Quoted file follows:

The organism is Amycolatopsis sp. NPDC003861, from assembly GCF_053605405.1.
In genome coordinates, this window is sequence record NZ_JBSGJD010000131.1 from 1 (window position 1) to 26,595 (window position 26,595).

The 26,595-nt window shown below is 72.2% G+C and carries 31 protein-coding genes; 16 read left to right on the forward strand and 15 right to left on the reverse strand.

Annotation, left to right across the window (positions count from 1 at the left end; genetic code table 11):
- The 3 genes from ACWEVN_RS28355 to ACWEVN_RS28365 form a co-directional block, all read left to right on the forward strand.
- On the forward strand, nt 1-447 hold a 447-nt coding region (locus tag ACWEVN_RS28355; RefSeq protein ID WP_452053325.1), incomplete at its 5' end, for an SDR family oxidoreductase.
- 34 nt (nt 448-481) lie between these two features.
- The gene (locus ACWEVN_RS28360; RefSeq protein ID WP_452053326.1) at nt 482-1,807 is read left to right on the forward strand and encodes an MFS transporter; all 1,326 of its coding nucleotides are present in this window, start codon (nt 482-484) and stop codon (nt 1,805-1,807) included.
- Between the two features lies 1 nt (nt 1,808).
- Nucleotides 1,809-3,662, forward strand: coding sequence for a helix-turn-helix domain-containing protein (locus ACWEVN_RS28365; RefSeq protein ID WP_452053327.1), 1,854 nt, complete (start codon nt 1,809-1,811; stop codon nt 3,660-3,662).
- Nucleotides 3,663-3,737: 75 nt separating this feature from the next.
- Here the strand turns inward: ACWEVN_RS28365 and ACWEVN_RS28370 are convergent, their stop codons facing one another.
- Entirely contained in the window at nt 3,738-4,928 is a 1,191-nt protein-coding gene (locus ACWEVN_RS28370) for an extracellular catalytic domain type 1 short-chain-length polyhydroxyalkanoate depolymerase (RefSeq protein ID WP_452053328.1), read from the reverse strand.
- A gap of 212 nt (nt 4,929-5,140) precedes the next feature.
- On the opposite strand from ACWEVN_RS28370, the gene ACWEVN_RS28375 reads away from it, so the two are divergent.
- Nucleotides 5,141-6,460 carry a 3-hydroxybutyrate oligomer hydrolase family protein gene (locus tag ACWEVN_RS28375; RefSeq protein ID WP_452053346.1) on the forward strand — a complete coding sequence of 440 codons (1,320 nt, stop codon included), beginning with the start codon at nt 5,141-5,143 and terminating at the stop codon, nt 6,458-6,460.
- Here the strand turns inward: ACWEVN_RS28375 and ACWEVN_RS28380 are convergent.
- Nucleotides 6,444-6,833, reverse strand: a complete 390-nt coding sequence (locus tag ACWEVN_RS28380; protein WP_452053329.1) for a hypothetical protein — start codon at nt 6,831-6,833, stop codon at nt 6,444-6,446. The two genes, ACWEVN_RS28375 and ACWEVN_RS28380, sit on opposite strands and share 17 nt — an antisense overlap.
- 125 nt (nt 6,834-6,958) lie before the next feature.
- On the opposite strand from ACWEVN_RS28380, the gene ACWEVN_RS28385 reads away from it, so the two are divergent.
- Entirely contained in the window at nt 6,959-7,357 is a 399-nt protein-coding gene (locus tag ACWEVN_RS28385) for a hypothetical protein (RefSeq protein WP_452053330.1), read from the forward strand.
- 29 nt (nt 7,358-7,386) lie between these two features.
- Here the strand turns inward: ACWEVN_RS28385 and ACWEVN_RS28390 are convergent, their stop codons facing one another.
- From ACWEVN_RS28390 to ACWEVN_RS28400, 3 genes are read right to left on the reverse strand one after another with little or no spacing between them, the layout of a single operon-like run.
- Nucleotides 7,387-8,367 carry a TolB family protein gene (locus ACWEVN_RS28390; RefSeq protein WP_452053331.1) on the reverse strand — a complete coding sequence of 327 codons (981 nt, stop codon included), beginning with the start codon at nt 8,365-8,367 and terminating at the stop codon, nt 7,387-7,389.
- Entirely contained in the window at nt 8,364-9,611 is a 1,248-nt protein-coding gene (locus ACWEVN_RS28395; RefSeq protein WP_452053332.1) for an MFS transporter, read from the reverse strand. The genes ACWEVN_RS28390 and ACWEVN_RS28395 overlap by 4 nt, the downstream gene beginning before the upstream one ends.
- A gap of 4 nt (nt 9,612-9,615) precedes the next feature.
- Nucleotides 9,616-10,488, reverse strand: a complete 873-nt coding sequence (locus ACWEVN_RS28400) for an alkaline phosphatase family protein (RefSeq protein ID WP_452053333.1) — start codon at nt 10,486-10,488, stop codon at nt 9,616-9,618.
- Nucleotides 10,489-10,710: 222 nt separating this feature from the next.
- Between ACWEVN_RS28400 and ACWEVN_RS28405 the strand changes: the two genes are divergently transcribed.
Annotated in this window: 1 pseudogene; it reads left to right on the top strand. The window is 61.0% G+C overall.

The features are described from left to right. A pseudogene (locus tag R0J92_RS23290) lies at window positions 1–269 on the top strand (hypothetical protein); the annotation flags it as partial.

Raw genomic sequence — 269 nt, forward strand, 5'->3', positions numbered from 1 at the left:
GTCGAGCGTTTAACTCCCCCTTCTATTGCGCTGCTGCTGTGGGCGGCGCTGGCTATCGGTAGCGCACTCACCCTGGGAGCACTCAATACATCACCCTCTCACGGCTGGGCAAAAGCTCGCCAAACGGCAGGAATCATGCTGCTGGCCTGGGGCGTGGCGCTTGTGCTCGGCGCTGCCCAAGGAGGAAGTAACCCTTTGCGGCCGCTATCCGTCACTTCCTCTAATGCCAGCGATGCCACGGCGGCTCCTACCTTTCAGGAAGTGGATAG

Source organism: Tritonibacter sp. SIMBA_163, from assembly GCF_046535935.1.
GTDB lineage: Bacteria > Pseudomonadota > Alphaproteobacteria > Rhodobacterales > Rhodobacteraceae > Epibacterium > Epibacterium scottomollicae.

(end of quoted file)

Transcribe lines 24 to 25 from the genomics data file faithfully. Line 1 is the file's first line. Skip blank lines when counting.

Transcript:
- From ACWEVN_RS28390 to ACWEVN_RS28400, 3 genes are read right to left on the reverse strand one after another with little or no spacing between them, the layout of a single operon-like run.
- Nucleotides 7,387-8,367 carry a TolB family protein gene (locus ACWEVN_RS28390; RefSeq protein WP_452053331.1) on the reverse strand — a complete coding sequence of 327 codons (981 nt, stop codon included), beginning with the start codon at nt 8,365-8,367 and terminating at the stop codon, nt 7,387-7,389.